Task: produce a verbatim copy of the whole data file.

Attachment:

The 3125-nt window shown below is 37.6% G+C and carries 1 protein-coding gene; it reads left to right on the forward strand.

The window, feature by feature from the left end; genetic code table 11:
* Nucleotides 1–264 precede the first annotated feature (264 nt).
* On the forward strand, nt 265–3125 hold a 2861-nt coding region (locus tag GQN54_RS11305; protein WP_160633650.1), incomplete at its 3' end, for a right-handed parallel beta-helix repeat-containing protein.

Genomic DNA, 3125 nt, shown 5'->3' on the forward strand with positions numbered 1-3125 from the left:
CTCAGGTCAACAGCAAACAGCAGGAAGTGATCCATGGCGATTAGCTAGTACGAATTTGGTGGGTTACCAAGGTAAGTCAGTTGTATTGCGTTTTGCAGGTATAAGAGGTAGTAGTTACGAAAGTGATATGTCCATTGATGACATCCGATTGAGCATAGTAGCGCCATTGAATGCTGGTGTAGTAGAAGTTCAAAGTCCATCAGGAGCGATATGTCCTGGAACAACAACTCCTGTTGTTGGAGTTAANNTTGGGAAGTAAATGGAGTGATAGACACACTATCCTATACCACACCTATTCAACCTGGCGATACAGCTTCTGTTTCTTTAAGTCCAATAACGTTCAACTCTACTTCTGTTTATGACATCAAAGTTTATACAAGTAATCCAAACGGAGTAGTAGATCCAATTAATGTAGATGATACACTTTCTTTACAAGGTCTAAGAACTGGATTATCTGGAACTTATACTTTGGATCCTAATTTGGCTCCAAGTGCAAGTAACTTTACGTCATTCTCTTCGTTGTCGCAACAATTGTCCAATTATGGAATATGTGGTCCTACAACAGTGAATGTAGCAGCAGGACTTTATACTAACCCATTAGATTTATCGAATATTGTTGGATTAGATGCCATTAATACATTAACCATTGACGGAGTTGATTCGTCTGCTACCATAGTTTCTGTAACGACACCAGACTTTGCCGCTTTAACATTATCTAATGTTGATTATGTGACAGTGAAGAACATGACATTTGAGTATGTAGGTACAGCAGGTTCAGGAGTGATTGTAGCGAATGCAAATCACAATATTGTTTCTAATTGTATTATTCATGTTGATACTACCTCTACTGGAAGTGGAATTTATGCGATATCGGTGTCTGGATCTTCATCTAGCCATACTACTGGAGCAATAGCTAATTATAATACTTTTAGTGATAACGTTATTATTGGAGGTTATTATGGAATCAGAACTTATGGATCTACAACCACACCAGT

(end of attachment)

The 3125-nt window shown below is 37.6% G+C and carries 1 protein-coding gene; it reads left to right on the forward strand.

The window, feature by feature from the left end; genetic code table 11:
* Nucleotides 1–264 precede the first annotated feature (264 nt).
* On the forward strand, nt 265–3125 hold a 2861-nt coding region (locus tag GQN54_RS11305; protein WP_160633650.1), incomplete at its 3' end, for a right-handed parallel beta-helix repeat-containing protein.

Genomic DNA, 3125 nt, shown 5'->3' on the forward strand with positions numbered 1-3125 from the left:
CTCAGGTCAACAGCAAACAGCAGGAAGTGATCCATGGCGATTAGCTAGTACGAATTTGGTGGGTTACCAAGGTAAGTCAGTTGTATTGCGTTTTGCAGGTATAAGAGGTAGTAGTTACGAAAGTGATATGTCCATTGATGACATCCGATTGAGCATAGTAGCGCCATTGAATGCTGGTGTAGTAGAAGTTCAAAGTCCATCAGGAGCGATATGTCCTGGAACAACAACTCCTGTTGTTGGAGTTAANNTTGGGAAGTAAATGGAGTGATAGACACACTATCCTATACCACACCTATTCAACCTGGCGATACAGCTTCTGTTTCTTTAAGTCCAATAACGTTCAACTCTACTTCTGTTTATGACATCAAAGTTTATACAAGTAATCCAAACGGAGTAGTAGATCCAATTAATGTAGATGATACACTTTCTTTACAAGGTCTAAGAACTGGATTATCTGGAACTTATACTTTGGATCCTAATTTGGCTCCAAGTGCAAGTAACTTTACGTCATTCTCTTCGTTGTCGCAACAATTGTCCAATTATGGAATATGTGGTCCTACAACAGTGAATGTAGCAGCAGGACTTTATACTAACCCATTAGATTTATCGAATATTGTTGGATTAGATGCCATTAATACATTAACCATTGACGGAGTTGATTCGTCTGCTACCATAGTTTCTGTAACGACACCAGACTTTGCCGCTTTAACATTATCTAATGTTGATTATGTGACAGTGAAGAACATGACATTTGAGTATGTAGGTACAGCAGGTTCAGGAGTGATTGTAGCGAATGCAAATCACAATATTGTTTCTAATTGTATTATTCATGTTGATACTACCTCTACTGGAAGTGGAATTTATGCGATATCGGTGTCTGGATCTTCATCTAGCCATACTACTGGAGCAATAGCTAATTATAATACTTTTAGTGATAACGTTATTATTGGAGGTTATTATGGAATCAGAACTTATGGATCTACAACCACACCAGT